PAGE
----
The Promethean buzzed with anticipation on January 14, on the evening of two Cabaret Summer School Showcase performances by 15 participants from all walks of life, age groups and with various levels of performing experience.
Leading up to this showcase, the students learned the art of cabaret under the guidance of Matthew Carey, Director/Founder of the Australian Cabaret Summer School and Catherine Campbell, both critically acclaimed cabaret artists. Guest lecturers included Frank Ford, Michael Morley, Libby O’Donovan, Sidonie Henbest and Jo Coventry in an intensive week-long course.
The Summer School was created by Carey in 2011. He’s said he wanted to fill a gap for the aspiring cabaret artists that are looking to get started in the industry or learn more about the craft. The class has grown in its second year, including a few that returned from last year.
Split into two groups, the graduates performed at 5pm and 8pm shows. They displayed an abundance of talent and enthusiasm, and had solid support of the full house crowd. They wrote their10-minute shows in the space of just five days, which was an incredible feat in itself. Material included tales of a broken dream, various obsessions - with love, with shoes and with Brazilian music, longing for romance, having physical attributes that stand out, a battle with depression, being raised by the elderly, a wardrobe malfunction and trials and tribulations of being a big pharma sales rep.
Matthew Carey served as emcee and musical director, beautifully accompanying his graduates.
There was a common thread that ran through each performance – they courageously shared their personal stories under the spotlight. In doing so, they captured the essence of cabaret and achieved exhilarating and intimate storytelling moments. Each participant played to their strengths and embraced what it takes to connect with the audience. The shows were packed with wit, pathos, humour and above all, genuine emotions.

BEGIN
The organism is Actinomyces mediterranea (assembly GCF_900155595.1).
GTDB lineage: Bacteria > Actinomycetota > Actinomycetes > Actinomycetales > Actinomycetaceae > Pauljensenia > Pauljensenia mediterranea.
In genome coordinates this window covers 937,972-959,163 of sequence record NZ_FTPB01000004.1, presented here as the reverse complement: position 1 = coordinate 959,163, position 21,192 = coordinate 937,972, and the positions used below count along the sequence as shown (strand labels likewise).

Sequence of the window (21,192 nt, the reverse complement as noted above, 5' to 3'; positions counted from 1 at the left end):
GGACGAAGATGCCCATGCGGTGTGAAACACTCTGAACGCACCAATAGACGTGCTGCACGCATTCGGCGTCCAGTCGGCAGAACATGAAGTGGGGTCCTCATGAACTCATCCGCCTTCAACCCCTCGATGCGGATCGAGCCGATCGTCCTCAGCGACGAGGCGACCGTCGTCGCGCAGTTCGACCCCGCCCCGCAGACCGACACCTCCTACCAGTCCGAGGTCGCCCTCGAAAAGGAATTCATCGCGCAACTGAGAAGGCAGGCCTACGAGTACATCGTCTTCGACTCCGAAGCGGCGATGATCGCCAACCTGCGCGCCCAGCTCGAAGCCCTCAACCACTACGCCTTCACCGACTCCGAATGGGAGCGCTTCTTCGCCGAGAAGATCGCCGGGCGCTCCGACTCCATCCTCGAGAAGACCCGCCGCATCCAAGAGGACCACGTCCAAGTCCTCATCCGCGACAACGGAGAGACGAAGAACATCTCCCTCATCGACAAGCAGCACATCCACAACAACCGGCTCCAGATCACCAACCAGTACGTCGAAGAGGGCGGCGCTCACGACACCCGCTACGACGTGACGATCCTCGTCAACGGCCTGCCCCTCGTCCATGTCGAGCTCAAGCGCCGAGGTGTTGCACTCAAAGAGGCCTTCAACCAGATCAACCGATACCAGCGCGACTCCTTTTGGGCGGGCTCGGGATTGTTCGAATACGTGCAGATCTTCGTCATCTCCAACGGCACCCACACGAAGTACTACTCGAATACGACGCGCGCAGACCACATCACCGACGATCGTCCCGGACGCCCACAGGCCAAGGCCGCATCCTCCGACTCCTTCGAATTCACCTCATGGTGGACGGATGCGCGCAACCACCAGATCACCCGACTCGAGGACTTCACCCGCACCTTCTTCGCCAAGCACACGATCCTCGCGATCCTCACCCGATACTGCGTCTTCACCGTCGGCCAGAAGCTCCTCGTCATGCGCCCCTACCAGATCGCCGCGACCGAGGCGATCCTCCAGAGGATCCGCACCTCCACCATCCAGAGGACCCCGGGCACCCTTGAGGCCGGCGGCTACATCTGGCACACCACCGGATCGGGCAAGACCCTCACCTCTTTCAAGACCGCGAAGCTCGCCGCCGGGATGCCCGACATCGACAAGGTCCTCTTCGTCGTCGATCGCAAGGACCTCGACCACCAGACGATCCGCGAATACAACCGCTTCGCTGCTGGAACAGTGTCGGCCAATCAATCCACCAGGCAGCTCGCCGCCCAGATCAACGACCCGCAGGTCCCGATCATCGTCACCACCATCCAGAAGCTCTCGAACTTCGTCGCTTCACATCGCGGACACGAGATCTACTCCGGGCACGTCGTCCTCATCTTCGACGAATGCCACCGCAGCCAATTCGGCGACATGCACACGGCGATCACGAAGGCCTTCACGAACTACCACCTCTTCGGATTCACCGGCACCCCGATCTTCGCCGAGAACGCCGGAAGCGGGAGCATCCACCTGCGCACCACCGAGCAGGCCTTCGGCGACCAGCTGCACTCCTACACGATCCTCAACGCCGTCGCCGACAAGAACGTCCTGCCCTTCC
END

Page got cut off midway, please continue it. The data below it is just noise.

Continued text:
While everyone put in their top effort, there were a few highlights.
Carolyn Curtis delivered a heartfelt performance with The Chocolate Swan. In 10 minutes, she took the audience on a journey - her struggles with weight as a dancer, the gut-wrenching reality of a broken dream and discovering the strength at last. She had the whole room feel her bitter pain and the process of finding resilience with her as she bared her soul. The show had exactly the right amount of humour and a perfect song choice. Her “Somewhere Over the Rainbow” was simply the most moving rendition I’ve ever heard.
With success of her debut cabaret En Route to Modesty Lane (which she’ll be performing during the upcoming Adelaide Fringe) under her belt, Annie Siegmann shined with Bike Curious, a show about a slightly unhinged tale of love at first sight. Clad in a pair of bike shorts and a jersey, she was a woman on a mission to find a female cyclist she spotted on the street. The clever stalker song medley had people howling with laughter then nervously looking over their shoulders. Her remarkable innate comedic timing created instant rapport with the audience.
The crowd couldn’t get enough of Brisbane-based comedian Jenny Wynter’s tremendous tour de force that was It Takes a (Retirement) Village – Tales of Being Brought Up by the Elderly. She burst onto the stage, completely owned her songs and ran with them. We went on a whirlwind ride on the Jenny Express and boy, what fun that was! Her hysterical German interpretation of “Land Down Under” has to be seen to be believed. This mini show gave people a taste of her cabaret chops and also served as the best promo for An Unexpected Variety Show, her upcoming Adelaide Fringe show.
It was a celebration of cabaret and the people that share their love for it. The overall quality of the Showcase was a testament to the Australian Summer School mentors, the guest lecturers and the graduates’ passion and commitment.
Congratulations to the class of 2012!
Jenny Wynter’s Australian Cabaret Summer School blog series:
For more information on Australian Cabaret Summer School click here.
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